Why I Harp on Concept
One of the many disciplines Save the Cat! endorses is the cultivation and clear enunciation of your ideas.
It’s not enough to be inspired, it’s not enough to “see” your movie.
Can you get someone else to see it, too?
Screenplays are blueprints for further action. And action starts with the idea.
If you can get yours into a form I find intriguing, I will ask to see that script.
If the script is well told (and that means well-structured, another STC! principle), I as producer will ask: Who is this for? And can it be made and released for a price that will make back an investment?
And finally, once I’ve asked for your script, bought it, and made it into a movie, I now have to tell others about it, and tell your idea a third time in a smart advertising campaign. It’s a $30 – $50 million investment in P & A (prints and advertising) on average for the typical major studio release.
But just because we’re “only the writer” doesn’t mean this information cannot inform what we do, too.
One of the better articles about this rollout can be seen in an essay in The New Yorker by Tad Friend that writer Dianna Ippolito brought to my attention. I have since suggested it to other writers, and now you:
The article details the challenge of testing, marketing to, and rousing an audience into action. And by the way, this is not meant as a negative by any means, but as a reinforcement of the pressing need to be clear when we lure audiences to our scripts — be it one decisionmaker or millions!
Pitch, is all I’m saying. Put your movie idea into a form you can tell others about… and get them interested. Whether it’s a lively poster line that sums up your movie in a catchy slogan; a tight logline that hints at the beginning, middle, and end of your hero’s adventure; or a treatment that grabs our attention — grab it! Not only will you have a better chance of selling your project, but the discipline of clearly stating what your movie is about will make the writing of that story that much better, too!
P.S. And speaking of the discipline of writing a better logline, the avalanche continues on our STC! Contest. Our judges are overwhelmed with the hilarity. Keep ’em coming. But please note the rules of the contest; some of you are missing the assignment! Like all our contests, this one is both for fun and for developing the writing muscles that are vital to our careers!
P.P.S. I have heard from several teachers (two I spoke to at Screenwriting Expo this fall) that both Save the Cat! and Save the Cat! Goes to the Movies are being used as the sole texts for college and high school film courses. I would be interested in hearing from any teacher using Cat! and would be happy to speak to your class via speaker phone as I have done over the past few months to great results! I am also pleased to report that Save the Cat! Goes to the Movies especially is selling off the hook, another printing has been ordered, and it’s reached “best seller” status faster than the first book! Thanks to all who have made my second book as great a success as the first, and please let me know if I can be of help answering questions or appearing — even virtually — in your classroom.
- Jon Carlson
Also in regards to those rules. Contestants are ADDING a letter to the title rather than CHANGING a letter as the rules state.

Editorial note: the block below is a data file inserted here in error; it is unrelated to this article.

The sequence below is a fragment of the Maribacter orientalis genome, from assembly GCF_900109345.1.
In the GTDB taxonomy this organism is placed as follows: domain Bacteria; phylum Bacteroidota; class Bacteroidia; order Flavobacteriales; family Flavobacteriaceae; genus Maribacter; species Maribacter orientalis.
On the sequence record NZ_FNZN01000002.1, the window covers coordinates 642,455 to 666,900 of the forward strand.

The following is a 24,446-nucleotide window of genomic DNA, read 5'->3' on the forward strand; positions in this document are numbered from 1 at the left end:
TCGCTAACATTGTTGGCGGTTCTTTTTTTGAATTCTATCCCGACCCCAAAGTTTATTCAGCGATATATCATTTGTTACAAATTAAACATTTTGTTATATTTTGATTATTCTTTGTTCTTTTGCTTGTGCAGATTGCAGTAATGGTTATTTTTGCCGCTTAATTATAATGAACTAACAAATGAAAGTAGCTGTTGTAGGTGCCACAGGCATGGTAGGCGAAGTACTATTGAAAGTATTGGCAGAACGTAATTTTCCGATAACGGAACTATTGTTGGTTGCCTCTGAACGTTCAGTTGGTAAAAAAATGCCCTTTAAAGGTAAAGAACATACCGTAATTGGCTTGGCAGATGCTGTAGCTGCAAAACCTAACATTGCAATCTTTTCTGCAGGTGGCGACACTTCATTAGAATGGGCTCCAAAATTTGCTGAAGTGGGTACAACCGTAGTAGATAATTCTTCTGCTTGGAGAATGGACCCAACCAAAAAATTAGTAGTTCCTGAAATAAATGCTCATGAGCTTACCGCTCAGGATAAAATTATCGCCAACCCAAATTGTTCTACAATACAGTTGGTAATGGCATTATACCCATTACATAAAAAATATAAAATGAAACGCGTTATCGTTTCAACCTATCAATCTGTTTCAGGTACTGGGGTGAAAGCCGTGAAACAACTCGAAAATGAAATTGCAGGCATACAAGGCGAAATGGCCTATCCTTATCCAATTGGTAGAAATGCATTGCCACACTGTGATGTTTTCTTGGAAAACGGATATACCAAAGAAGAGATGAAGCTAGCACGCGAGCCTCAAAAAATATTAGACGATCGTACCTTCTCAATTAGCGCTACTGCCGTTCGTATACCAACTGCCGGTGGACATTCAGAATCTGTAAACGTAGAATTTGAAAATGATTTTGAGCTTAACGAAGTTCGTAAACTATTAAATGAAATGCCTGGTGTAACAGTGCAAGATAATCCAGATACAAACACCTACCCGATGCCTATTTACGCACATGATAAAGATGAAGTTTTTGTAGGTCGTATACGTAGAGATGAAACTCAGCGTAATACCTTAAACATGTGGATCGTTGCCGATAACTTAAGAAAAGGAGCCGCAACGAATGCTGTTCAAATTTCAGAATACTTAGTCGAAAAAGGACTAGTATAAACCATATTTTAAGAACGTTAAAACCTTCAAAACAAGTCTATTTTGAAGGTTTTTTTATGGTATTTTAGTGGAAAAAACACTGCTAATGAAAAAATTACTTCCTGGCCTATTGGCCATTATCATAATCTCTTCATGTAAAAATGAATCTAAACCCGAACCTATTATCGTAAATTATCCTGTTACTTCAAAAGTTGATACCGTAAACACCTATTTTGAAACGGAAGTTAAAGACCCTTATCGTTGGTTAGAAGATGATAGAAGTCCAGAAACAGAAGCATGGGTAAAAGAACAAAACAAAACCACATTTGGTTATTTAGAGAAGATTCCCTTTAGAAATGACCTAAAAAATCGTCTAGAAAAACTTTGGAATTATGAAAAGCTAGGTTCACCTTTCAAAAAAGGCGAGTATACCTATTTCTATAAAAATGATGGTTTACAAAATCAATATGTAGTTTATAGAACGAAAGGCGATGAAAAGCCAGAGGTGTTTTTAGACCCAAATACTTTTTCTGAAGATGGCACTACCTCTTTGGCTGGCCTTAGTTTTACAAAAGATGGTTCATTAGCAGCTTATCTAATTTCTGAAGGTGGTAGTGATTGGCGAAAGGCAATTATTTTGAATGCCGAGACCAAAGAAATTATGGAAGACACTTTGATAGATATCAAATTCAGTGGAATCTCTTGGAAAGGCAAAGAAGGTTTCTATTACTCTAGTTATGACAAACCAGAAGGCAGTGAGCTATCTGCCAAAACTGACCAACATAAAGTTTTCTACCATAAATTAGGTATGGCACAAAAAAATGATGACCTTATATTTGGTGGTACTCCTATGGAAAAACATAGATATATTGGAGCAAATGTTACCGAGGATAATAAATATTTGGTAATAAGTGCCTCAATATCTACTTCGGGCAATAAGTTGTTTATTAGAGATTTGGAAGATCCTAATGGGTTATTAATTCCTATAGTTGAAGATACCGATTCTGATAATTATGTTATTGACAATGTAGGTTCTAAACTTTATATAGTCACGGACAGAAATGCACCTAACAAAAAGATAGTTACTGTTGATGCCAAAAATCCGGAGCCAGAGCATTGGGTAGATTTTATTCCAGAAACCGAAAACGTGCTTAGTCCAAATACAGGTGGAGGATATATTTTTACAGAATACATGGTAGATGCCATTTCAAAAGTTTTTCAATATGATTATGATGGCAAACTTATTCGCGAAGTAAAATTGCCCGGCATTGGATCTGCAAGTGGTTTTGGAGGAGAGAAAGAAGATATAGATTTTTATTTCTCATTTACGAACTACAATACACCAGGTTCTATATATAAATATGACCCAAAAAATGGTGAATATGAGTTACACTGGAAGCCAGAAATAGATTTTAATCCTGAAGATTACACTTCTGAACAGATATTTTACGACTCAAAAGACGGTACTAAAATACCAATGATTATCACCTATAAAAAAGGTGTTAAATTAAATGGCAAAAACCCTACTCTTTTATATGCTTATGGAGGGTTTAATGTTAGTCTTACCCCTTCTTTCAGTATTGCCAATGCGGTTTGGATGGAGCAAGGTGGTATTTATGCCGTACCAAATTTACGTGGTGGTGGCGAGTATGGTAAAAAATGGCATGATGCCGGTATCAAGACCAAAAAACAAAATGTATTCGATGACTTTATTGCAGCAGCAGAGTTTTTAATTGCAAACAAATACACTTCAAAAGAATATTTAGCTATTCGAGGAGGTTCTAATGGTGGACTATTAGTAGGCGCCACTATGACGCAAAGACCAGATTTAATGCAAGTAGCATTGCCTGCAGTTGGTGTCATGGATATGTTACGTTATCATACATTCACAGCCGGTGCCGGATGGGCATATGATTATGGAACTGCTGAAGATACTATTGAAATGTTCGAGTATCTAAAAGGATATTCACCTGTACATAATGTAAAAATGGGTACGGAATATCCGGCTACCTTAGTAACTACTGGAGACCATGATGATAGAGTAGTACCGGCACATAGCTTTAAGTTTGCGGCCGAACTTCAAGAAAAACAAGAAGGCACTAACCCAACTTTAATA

- Martin Blank
Thanks for the article in the New Yorker. What a GREAT read. I think back to being a play producer in NYC, and it’s true, you really have to go out in a very competitive market and sell to win audience. Thanks for continuing to remind me of the importance of concept and log line. Harp on! -Martin
- Rob M
I think you hit on something key Blake – find a way to pitch your film that makes it memorable. there isn’t a formula everyone has to follow, but just get it into someone’s head no matter what.
I was once told the parking lot test for a title: Imagine you’re in a parking lot and you see FILMMAKER X but separated by hundreds of cars, on the weekend, with traffic everywhere; you have one shot to get them to hear your great title.
You scream at the top of your LUNGS!
Would it be enough for them to stop traffic and come back and listen?
There’s more than one way to make a rubber chicken dance ;)
- Steven hammon
I totally agree about concept is king. It’s what sells. Sometimes producers will buy bad scripts based on the concept alone and get in their own writers to fix it, just because the concept is a gold mine. Reverse that where you have the best script every but it’s impossible to market or pitch, and it’s dead before you even start.
I do have 1 question though. Say you get a high concept by watching a documentary about the possibility for a freakishly fast ice age and think “A family-man scientist struggles to convince the world that an epic ice age is about to strike the northern hemisphere, and his resourceful son is trapped in the middle of the super storm.” Should you bother writing it even though you pretty much know some huge producer has just watched it too and probably already has a writer in mind who he will pay for the writing assignment?
- Rob M
I think you gotta write what you love. Crunch the numbers my friend. How many screenplays can you get done a year? How many can you outline?
If the concept is really something you want to pursue, then go for knowing that 1 of your 5 or 6 screenplays a year will used up on the idea. If you’re not that into it, just do an outline, a beatsheet or an entire board and file it away; then come back to it if you really love it and see how you can make it better.
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And I’m trying to get STC! added to yet another curriculum. I told the program director it would be at great disservice to his students to not add it. Especially with so much of your terminology entering the Hollywood vernacular.